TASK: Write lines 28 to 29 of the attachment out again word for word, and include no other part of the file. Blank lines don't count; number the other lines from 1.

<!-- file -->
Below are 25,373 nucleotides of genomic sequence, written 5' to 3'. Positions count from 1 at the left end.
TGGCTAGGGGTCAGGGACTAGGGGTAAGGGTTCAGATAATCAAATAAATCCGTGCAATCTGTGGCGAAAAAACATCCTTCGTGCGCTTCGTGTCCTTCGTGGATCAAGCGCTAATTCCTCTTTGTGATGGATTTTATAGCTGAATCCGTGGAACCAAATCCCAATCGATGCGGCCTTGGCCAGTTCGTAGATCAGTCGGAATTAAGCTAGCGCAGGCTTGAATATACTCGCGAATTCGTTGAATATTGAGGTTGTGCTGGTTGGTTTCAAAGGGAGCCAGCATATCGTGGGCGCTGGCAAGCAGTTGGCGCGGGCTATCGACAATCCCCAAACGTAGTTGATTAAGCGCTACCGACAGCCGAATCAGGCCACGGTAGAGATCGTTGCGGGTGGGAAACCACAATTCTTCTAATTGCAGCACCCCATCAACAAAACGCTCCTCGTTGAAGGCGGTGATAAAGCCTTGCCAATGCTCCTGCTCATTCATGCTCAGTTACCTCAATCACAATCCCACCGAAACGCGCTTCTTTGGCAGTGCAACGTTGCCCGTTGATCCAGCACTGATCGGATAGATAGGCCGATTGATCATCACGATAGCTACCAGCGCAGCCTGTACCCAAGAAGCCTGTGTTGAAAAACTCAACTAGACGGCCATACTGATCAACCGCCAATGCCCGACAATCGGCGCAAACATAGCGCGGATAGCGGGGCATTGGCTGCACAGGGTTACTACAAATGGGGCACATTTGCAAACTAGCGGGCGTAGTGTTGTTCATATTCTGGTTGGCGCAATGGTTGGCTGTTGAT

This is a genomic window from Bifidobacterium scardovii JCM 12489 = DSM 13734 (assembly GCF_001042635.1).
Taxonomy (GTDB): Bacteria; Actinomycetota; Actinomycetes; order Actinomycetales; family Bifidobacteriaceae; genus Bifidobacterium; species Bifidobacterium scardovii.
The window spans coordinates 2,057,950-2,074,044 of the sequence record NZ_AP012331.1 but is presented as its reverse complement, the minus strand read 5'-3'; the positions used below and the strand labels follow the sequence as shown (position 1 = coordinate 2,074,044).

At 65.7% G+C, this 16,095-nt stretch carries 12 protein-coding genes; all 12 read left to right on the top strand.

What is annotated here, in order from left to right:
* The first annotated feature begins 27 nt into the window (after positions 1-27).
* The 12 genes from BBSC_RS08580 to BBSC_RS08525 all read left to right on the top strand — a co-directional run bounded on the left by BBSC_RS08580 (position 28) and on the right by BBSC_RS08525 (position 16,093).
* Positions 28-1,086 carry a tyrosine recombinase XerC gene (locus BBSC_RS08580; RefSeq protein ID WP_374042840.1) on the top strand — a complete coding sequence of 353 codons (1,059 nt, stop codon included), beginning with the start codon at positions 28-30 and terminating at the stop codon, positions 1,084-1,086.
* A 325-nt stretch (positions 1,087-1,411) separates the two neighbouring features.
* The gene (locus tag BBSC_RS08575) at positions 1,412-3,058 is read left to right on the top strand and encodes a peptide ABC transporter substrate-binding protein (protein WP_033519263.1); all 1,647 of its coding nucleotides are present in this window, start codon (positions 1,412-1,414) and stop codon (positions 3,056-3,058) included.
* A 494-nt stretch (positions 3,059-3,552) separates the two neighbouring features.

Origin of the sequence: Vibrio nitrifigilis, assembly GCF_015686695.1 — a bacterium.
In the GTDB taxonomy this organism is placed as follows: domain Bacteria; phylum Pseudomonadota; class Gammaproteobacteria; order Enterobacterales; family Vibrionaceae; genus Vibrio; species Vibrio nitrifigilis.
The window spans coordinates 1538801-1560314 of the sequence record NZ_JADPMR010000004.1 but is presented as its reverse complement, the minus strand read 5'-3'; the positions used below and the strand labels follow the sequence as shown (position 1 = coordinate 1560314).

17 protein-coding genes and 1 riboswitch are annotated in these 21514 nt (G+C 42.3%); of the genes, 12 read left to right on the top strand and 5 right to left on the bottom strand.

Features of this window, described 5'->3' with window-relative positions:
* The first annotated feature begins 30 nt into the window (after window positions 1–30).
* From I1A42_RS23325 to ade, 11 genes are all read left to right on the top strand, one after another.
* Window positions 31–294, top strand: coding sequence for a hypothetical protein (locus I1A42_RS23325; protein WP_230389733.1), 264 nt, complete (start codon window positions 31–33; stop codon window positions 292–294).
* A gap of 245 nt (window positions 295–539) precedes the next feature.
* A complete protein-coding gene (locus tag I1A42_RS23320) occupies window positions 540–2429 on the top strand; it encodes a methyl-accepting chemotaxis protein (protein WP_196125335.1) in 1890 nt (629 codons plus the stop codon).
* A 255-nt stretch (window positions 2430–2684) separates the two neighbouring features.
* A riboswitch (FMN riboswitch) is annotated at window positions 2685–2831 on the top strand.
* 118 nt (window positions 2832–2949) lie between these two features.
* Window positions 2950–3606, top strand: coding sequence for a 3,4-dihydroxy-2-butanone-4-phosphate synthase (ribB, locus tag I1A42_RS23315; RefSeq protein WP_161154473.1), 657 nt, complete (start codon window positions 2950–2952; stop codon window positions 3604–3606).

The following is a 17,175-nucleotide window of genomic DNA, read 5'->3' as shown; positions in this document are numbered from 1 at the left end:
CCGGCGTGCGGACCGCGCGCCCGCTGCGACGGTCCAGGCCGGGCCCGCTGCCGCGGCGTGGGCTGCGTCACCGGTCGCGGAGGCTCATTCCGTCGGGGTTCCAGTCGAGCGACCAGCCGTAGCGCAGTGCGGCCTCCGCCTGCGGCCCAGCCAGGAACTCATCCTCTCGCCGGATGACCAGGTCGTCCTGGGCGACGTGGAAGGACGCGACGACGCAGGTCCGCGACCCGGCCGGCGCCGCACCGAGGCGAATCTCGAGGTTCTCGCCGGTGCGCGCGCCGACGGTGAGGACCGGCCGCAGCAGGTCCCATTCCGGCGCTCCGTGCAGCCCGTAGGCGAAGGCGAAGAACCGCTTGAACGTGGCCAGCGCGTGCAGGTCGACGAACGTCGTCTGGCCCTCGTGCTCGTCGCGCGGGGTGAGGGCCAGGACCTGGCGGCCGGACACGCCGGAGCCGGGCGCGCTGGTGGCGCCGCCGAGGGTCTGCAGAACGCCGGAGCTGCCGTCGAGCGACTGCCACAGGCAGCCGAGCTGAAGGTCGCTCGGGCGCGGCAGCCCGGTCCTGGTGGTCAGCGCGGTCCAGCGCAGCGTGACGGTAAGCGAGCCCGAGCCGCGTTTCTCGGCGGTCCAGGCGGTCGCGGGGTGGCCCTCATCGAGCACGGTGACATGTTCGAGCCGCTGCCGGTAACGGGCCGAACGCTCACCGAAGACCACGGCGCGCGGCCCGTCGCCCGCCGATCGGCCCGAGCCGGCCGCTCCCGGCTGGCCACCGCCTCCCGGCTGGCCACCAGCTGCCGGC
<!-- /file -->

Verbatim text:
The following is a 17,175-nucleotide window of genomic DNA, read 5'->3' as shown; positions in this document are numbered from 1 at the left end:
CCGGCGTGCGGACCGCGCGCCCGCTGCGACGGTCCAGGCCGGGCCCGCTGCCGCGGCGTGGGCTGCGTCACCGGTCGCGGAGGCTCATTCCGTCGGGGTTCCAGTCGAGCGACCAGCCGTAGCGCAGTGCGGCCTCCGCCTGCGGCCCAGCCAGGAACTCATCCTCTCGCCGGATGACCAGGTCGTCCTGGGCGACGTGGAAGGACGCGACGACGCAGGTCCGCGACCCGGCCGGCGCCGCACCGAGGCGAATCTCGAGGTTCTCGCCGGTGCGCGCGCCGACGGTGAGGACCGGCCGCAGCAGGTCCCATTCCGGCGCTCCGTGCAGCCCGTAGGCGAAGGCGAAGAACCGCTTGAACGTGGCCAGCGCGTGCAGGTCGACGAACGTCGTCTGGCCCTCGTGCTCGTCGCGCGGGGTGAGGGCCAGGACCTGGCGGCCGGACACGCCGGAGCCGGGCGCGCTGGTGGCGCCGCCGAGGGTCTGCAGAACGCCGGAGCTGCCGTCGAGCGACTGCCACAGGCAGCCGAGCTGAAGGTCGCTCGGGCGCGGCAGCCCGGTCCTGGTGGTCAGCGCGGTCCAGCGCAGCGTGACGGTAAGCGAGCCCGAGCCGCGTTTCTCGGCGGTCCAGGCGGTCGCGGGGTGGCCCTCATCGAGCACGGTGACATGTTCGAGCCGCTGCCGGTAACGGGCCGAACGCTCACCGAAGACCACGGCGCGCGGCCCGTCGCCCGCCGATCGGCCCGAGCCGGCCGCTCCCGGCTGGCCACCGCCTCCCGGCTGGCCACCAGCTGCCGGC